Picture of Tuna Steak Can

A Comprehensive Guide to Food Labelling

When releasing a food product, there’s much to consider when developing the packaging and labelling. Packaging should ideally provide all the information shoppers need to make an informed decision about their purchases, while also providing businesses the opportunity to provide proof of the food’s quality. 

To ensure relevant information is available on the packaging, various legislation has been developed that detail mandatory requirements for packaging, and it can be daunting to wrap your head around what’s required. Today we’re compiling all our information to provide a comprehensive guide to all the legislation you need to be aware of, tips about labelling and packaging, and how to make your product stand out through quality assurance logos. 

What Information Has to Be on a Food Label?

One of the most important labelling requirements is declaring the presence of the 14 major allergens, also known as the ‘14 main allergens’, if present in your food product.

In the UK, the 14 major food allergens are identified as causing a substantial number of overall food allergy cases. As a result, businesses are legally required to highlight the presence of allergens on labels and packaging. 

The 14 Major Allergens are:

The most common method of allergen labelling is to highlight them in bold, though the Food Standards Agency also mentions using different colours, fonts, or italics, for example.

While the 14 major allergens are required in the European Union, countries like the U.S. have their own variations. If outside of the EU, be sure to check how your country’s requirements may differ. 

An amendment to prior allergen legislation was introduced in 2019, and came into force in 2021, known as Natasha’s Law. This required ingredients and allergens to be labelled in food that’s prepacked for direct sale. This is known as PPDS food, covering any food packaged in the same place it is sold and in packaging before being available for purchase. Allergen labelling requirements didn’t apply to these foods in the original 2014 legislation, though some PPDS foods, such as those sold over the phone or online, have slightly different requirements; for a deeper look at the specific requirements of PPDS labelling, check out our Natasha’s Law article.

What are E numbers?

Jar of Colourful Marshmallows

Declaring food additives is another important aspect of labelling. In the EU, approved additives are given an alphanumeric ‘European number’, more commonly known as an E number, which is grouped by additive type, such as an acidity regulator or antioxidant.

Many businesses include E Numbers in their food labelling beside the corresponding additive. The legislation covering E number requirements is Regulation (EC) No 1333/2008, which is enforced in the UK through The Food Additives, Flavourings, Enzymes, and Extraction Solvents Regulations 2013.

The Importance of Quality Assurance Logos

While following labelling legislation helps businesses follow governmental standards, we can also enhance the look of food products for consumers through quality assurance logos. 

Going by many different names, such as certification logos or certification marks, these show that your business aligns with the ethical standards of a highly regarded non-governmental company, which is typically a non-profit organisation emphasising good practices for the wider community and the environment. Gaining a certification logo typically involves an approval process with the company producing them to ensure your product meets their standards.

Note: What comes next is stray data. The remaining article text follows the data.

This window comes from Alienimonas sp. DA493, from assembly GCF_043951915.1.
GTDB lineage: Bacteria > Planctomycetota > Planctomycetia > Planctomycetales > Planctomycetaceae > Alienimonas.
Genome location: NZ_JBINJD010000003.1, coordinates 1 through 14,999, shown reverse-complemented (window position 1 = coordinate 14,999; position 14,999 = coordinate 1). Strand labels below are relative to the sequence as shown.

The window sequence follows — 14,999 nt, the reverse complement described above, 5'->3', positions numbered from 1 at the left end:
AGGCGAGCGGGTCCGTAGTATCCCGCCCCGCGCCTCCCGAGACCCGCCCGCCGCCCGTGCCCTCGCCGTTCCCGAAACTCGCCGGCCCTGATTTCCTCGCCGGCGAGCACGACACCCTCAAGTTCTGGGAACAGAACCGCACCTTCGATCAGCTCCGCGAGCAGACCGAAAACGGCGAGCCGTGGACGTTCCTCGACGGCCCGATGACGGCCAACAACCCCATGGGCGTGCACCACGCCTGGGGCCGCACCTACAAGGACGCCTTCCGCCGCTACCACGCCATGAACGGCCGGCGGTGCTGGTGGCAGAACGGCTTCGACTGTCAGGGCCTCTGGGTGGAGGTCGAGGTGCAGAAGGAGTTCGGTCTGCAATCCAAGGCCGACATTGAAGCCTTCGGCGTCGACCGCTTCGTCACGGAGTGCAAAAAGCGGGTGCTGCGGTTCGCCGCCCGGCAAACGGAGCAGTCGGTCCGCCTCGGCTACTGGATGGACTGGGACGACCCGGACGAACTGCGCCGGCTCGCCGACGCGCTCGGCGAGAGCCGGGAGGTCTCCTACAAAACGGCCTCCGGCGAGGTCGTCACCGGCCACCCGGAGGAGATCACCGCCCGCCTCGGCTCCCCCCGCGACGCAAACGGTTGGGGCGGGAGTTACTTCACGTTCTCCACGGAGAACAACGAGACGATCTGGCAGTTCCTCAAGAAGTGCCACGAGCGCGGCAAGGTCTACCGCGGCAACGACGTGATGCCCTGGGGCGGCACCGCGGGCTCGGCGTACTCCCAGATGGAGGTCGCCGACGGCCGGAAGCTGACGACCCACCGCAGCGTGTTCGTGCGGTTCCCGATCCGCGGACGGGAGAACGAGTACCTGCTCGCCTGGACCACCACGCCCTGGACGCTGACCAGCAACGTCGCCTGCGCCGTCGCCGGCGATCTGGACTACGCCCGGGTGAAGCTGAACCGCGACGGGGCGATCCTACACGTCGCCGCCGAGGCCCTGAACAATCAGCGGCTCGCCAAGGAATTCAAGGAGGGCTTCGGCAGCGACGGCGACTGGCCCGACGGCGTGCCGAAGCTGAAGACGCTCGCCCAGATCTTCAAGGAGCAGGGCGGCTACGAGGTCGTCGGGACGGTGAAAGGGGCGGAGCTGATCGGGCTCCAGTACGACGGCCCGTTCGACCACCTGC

They serve as a good indication for shoppers that your product aligns with the practices they value in a company, such as prioritising a low carbon footprint in their operations or high standards of animal welfare. Commonly used certification logos include:

Red Tractor

Licenced by the Assured Food Standards Company, it’s stated on their website that the red tractor logo indicates that the ingredients of the food are sourced in the UK, with a priority on traceability and animal welfare.

There are four variations of the logo available. ‘Certified Standards’ ensures that 95% of the product contains a red tractor-certified ingredient. When less than 95% of the ingredients are certified, the ‘Named Ingredient’ logo to clarify which ingredient is certified. ‘Enhanced Welfare’ highlights good living conditions for chickens, and ‘Free Range’ indicates that the birds used in poultry products had access to an outdoor range for most of their life.

Rainforest Alliance Certified

Rainforest Alliance Certified Logo

Products with this logo are viewed to have high standards of social, environmental, and economic sustainability. For example, if a business has farmland in the Amazon rainforest. They should ensure they do not harm the local environment and aim to provide economic opportunity for the local communities. This includes ensuring cropland doesn’t lead to deforestation and that workers aren’t exploited through poor conditions, low wages, or child labour.


When new laws or major changes to current legislation are introduced, they will typically be debated and approved by each House of Parliament before receiving royal assent, where the King formally agrees for the proposed bill to be enacted into law. However, in the case of Owen’s Law this requires just a simple change to existing regulations, and this can be done through delegated powers, and not require a full vote in the chamber.